eLearning Design

Top tips for story boarding your instructional video



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Top tips for story boarding your instructional video

Story boarding is the process of visually representing every shot of your video, whether that’s through drawing, a computer program or even post-it notes! Every film or advert has one thing important in common: each scene is planned out before they are produced. The videos in your eLearning courses are no different.

Engaging instructional videos must be easy to follow, visually dynamic, and speak to the learners needs. To create exactly that, follow our top tips for story boarding your next instructional video:

Establish a timeline

Story boarding is all about structure. Before you put your pencil to paper and start to sketch out each frame, it’s best to figure out the sequence of events for your video. Identify the beginning, middle and end, as well as any important transitions. A short instructional video doesn’t need a complicated plot, but it does need to flow well for the learner to grasp the content.

Don’t worry about your artistic ability

Your storyboard doesn’t have to look like a fine art painting, it’s okay if you only know how to draw stick figures. Just provide enough visual detail to give an impression of what is happening, what objects are in the scene and what the general framing will look like. As long as you can communicate the main action in every frame, your storyboard will be useful. To help you get started, you can download some free storyboard templates here.

If you really don’t want to draw out your storyboard, you can use a video animation tool such as Vyond or Articulate Storyline. The vast array of eLearning assets makes it easy to create rough draft storyboards to visualise almost any scenario.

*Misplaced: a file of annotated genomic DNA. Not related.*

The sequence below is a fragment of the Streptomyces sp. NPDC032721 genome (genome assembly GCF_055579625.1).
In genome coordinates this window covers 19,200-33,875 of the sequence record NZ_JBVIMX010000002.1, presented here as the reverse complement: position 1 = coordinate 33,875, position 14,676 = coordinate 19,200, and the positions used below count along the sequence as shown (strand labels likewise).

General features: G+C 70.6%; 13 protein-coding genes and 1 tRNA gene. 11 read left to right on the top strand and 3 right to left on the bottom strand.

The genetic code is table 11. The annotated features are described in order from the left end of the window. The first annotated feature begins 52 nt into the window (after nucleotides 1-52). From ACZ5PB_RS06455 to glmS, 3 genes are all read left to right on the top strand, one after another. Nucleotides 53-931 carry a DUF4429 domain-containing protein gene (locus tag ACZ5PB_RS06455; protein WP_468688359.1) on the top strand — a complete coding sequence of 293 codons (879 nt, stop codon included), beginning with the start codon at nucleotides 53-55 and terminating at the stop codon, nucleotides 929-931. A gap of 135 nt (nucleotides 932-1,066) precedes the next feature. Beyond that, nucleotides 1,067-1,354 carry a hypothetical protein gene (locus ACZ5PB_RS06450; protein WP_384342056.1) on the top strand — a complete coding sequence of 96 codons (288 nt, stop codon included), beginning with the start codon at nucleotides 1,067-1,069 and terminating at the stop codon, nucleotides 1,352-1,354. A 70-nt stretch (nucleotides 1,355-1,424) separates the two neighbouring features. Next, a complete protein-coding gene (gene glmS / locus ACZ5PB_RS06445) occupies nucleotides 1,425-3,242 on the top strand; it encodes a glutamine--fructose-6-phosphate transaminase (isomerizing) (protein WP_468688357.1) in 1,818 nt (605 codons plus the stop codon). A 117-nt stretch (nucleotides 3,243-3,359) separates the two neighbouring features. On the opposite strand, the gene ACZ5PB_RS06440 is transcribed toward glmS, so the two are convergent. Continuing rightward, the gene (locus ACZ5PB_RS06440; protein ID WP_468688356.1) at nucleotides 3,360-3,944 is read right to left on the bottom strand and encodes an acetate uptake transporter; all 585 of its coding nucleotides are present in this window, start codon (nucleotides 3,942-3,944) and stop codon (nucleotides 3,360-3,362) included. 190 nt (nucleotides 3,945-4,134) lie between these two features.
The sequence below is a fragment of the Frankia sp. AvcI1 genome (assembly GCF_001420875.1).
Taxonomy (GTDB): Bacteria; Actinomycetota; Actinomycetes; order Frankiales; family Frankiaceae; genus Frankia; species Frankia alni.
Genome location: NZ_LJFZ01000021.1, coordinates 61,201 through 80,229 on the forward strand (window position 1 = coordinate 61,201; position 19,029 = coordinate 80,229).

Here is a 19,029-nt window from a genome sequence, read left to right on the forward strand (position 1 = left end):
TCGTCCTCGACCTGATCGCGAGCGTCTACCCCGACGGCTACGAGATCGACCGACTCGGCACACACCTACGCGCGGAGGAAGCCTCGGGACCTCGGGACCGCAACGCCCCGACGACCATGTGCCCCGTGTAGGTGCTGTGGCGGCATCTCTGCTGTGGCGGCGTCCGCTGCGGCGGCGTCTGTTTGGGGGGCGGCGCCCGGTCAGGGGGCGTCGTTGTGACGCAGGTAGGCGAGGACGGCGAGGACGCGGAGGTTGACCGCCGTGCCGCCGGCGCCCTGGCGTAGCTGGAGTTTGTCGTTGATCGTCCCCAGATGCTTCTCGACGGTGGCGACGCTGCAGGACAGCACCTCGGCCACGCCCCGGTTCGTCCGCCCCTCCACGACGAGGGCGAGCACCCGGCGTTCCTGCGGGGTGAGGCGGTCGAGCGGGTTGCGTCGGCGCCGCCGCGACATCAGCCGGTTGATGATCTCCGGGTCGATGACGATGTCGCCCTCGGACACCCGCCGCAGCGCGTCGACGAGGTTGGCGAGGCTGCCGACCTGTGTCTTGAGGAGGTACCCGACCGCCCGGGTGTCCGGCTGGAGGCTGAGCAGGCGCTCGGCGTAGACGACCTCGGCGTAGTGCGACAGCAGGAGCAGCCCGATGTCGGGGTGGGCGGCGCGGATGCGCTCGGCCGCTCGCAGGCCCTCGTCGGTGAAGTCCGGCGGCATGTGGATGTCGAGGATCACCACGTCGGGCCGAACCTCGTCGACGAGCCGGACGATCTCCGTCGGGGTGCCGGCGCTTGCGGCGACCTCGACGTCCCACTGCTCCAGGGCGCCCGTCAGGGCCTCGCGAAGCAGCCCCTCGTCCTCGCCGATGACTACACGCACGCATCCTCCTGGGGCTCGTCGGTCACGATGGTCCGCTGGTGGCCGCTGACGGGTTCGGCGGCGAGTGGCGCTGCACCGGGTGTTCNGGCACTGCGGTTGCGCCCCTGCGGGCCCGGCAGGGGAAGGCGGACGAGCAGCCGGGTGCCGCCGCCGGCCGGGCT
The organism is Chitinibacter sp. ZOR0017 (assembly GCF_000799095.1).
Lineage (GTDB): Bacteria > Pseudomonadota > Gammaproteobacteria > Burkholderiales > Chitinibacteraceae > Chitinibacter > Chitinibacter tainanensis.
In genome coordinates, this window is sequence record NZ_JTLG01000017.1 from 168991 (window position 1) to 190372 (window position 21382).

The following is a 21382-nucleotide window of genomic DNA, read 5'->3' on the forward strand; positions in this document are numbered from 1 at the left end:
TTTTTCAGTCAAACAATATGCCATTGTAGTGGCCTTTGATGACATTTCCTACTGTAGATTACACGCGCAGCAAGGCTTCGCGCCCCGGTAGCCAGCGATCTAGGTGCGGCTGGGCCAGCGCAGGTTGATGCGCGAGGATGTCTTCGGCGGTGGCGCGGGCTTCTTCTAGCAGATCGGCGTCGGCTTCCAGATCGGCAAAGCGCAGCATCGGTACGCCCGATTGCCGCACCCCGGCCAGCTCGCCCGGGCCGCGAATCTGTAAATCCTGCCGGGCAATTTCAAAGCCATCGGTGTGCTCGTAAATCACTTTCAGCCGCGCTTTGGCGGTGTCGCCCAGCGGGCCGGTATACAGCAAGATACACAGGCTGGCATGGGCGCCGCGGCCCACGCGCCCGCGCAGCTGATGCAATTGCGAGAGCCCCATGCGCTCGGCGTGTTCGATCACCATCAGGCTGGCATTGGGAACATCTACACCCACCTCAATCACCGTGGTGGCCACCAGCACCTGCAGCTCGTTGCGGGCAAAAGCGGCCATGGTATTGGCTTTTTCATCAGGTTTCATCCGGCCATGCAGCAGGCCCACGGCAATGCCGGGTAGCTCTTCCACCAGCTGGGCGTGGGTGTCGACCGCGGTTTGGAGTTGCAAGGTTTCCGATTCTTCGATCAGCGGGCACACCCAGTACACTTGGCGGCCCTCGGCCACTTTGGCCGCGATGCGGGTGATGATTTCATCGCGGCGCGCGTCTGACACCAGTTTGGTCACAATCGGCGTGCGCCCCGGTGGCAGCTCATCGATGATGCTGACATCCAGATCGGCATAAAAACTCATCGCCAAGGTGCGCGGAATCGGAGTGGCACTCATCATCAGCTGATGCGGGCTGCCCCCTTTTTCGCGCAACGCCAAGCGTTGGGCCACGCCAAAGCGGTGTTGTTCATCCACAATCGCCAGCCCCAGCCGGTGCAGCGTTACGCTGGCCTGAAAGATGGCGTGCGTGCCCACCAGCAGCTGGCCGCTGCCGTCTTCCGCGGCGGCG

Annotate each scene with detail

A storyboard is a visual tool, but you need to add in the non-visual details to get the best result.

If you’ve already created a script, write down the relevant part of it under each of your thumbnails. Add some extra notes for each thumbnail to clarify what’s going on. For instance, if you’re planning to use voice-over or have text appear on the screen in your video, you’ll want to include that information at the appropriate point in your storyboard.

Use arrows to show motion

Clarify each action. Use arrows to show which direction the object or character in your frame comes in from. You can also use arrows to show camera movement, for example, is the camera moving from left to right? Or is it going to zoom in for a close-up?

Name and number

If there are multiple versions of your storyboard, make sure you name each file with a clear title to make them readily identifiable to all. Use version control and dates to help identify when content was developed. This will be extremely useful when it comes to producing the video.

Get Feedback

This may be the most important tip of all. Make sure you get the feedback of an SME. Gather advice and revise your storyboard. Don’t start building until it has been reviewed and signed off. Remember, it is easier to rework content during the storyboard stage than it is during build!

So, there you have it, some of our top tips for story boarding your next instructional video. Think of a storyboard as your first draft. It’s a way to get your ideas down on paper and visualise them and most importantly, it helps you craft a better, cohesive instructional video.